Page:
NOW: That pig isn’t going to fly for even one second. Not only must stewardship be a year-on-year institutional value that is woven throughout your relationship building with your donors, it is a universal. All annual fund donors deserve WORLD CLASS stewardship. Getting used to talking about the annual fund in tangible, specific ways is the first step. Understanding your donors’ motivation through their gift designation is a second step. Getting people to help you take on this project – even with its enormous value add – is the third.
Try this: rather than just asking volunteers to “please make 10 (or 20 or 30) calls” to past donors, thank-a-thon style, let your volunteers know that you have $75,000 (or $500,000 or $5M) worth of thank you calls to make and would they be willing to take $12,000 of that. Then keep reporting back: “Your thank you calls valued at $75,000 last year turned into repeat gifts of $83,000 this year.” Who wouldn’t feel great and motivated to do more?
Finally, a NOW and NOW:
Maybe you saw these two incredible stories about focused giving contests – one at Columbia that raised $7M in one day (ONE DAY! CloEve Demmer, who spearheaded this is a friend of ours and, no kidding, one smart lady!) and the other that may have helped inspire and guide Columbia’s efforts: Giving Days.
Among the reason these two focused campaigns worked is that they borrowed the “vocabulary” of gaming to bring fun into the annual fund. (C’mon. I had to. Put the FUN back in the annual fund? A classic knee slapper. To development officers only.)
- These initiatives had a near-term, reachable goal for which everyone was responsible.
- They had a clear beginning, middle and end to their quest. A 365 day campaign is the AF Director’s reality but soooooo long for a volunteer.
- They had rules of engagement: certain volunteers could use any of a variety of outreach tools, but had to do it themselves and accounted back to “home base” with their results.
- They knew what winning was going to mean: dollars, new donors, repeat donors.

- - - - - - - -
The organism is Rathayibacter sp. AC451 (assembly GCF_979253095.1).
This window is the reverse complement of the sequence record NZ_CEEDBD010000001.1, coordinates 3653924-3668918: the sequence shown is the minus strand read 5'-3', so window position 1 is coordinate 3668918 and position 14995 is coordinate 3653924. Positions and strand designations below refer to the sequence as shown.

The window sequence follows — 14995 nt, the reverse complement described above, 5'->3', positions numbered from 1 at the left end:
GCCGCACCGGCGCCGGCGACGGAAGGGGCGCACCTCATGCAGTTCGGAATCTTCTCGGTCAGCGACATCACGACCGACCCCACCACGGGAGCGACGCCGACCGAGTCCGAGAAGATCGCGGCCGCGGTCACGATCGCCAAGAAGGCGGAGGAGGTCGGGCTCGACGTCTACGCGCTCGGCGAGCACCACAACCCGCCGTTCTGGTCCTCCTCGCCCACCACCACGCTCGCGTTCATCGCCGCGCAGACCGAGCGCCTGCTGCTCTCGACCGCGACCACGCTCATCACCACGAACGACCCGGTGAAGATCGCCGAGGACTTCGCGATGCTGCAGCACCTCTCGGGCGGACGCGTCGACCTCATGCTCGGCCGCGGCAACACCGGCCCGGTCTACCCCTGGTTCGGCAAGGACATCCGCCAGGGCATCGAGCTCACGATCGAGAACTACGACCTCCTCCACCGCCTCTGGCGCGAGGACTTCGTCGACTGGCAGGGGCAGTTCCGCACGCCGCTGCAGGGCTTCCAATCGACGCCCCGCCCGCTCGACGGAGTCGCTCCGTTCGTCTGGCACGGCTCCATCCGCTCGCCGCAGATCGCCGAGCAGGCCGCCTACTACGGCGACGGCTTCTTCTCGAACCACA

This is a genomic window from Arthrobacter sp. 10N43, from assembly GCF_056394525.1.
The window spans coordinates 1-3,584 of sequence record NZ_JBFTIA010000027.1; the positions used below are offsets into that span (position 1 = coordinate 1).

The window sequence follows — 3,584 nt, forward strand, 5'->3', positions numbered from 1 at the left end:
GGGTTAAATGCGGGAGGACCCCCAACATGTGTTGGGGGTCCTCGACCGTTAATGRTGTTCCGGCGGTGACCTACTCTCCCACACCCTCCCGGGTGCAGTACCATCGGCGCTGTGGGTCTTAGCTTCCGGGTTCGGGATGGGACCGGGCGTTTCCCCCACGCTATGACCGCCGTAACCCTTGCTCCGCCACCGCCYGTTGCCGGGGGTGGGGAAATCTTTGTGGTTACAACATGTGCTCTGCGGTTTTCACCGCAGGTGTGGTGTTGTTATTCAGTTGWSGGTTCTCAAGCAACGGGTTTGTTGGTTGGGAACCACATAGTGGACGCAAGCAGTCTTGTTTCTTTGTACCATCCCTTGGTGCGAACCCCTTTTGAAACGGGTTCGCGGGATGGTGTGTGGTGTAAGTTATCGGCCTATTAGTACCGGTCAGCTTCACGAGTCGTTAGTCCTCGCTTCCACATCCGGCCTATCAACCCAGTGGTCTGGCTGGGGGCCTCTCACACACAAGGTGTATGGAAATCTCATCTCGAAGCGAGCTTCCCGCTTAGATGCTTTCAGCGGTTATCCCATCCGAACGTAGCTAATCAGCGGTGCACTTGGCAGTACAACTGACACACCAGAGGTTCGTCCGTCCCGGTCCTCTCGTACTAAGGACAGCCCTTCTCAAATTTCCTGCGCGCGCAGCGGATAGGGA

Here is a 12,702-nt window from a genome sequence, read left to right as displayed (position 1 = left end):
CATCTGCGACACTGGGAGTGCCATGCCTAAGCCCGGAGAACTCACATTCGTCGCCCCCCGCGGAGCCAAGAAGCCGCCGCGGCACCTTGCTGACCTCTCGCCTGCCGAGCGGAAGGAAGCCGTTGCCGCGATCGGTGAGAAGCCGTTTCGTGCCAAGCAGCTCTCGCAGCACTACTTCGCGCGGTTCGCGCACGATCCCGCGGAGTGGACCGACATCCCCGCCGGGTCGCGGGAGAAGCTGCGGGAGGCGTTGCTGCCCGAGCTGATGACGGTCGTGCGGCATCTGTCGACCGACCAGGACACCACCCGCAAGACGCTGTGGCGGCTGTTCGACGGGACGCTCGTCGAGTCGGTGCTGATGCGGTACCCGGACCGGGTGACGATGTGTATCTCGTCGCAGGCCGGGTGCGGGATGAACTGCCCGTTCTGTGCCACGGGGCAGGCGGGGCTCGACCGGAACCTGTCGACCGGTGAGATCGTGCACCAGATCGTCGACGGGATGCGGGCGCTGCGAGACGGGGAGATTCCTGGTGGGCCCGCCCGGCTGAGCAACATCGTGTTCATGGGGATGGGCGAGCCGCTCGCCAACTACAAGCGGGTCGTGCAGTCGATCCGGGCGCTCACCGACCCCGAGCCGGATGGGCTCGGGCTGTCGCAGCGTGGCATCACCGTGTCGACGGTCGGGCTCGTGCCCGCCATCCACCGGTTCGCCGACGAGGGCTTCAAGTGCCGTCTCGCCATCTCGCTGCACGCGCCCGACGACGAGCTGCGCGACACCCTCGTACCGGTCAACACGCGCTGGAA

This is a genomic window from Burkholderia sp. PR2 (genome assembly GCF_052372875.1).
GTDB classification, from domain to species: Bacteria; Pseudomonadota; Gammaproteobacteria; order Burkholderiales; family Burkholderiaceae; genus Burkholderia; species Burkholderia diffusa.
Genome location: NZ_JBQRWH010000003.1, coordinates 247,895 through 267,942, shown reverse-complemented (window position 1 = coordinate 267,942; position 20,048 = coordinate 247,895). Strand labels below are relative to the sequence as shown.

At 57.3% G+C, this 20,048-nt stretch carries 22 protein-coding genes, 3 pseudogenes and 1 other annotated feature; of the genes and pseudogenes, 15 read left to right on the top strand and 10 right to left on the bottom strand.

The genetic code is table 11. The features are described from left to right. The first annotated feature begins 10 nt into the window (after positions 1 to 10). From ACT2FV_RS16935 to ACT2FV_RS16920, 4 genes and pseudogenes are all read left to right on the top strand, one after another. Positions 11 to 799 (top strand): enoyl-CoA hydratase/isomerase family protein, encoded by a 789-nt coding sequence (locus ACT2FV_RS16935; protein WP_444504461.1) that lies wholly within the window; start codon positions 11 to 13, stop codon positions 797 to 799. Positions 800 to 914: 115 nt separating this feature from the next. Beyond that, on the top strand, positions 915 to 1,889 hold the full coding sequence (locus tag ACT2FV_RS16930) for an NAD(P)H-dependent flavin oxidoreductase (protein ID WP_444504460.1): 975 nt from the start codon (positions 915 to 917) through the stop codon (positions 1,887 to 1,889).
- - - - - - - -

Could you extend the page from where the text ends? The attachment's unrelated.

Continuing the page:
We play games because we love taking on tasks that are exactly hard enough. How can you use today’s tools – email, social media, video, podcasting, blogging, etc… to make your annual fund volunteers’ job more fun and more of a game? And, how about using this to jump start a monthly giving program? Europeans envy our culture of giving in many ways, but are befogged by why we don’t embrace monthly giving programs more fully. Deploy your volunteers on a quest for new monthly donors!
Another Now: these campaigns were terrific, engaging, generated great excitement and energy. But what do we do the other 364 days a year? Once upon a time, we mailed a lot of letters, made slightly fewer phone calls and almost never left the office. Today a robust annual fund program must be anchored with personal visits to top donors in conjunction with the major gift staff (we have a great resource on boosting annual giving in a campaign here.), to leadership donors to explore their passion and focus for their giving, to new potential leadership donors, to lapsed donors and to volunteers. If there were one more position everyone could add right now, I would vote for a solid individual giving officer who LOVES being on the road, closing $1,000, $10,000, $50,000 annual gifts three days out of five.
Are the fundamentals of annual giving the same? Yes. I agree that they are. Are there so many more ways to be creative and innovative in reaching your community of supporters? Absolutely. The annual fund is more fun.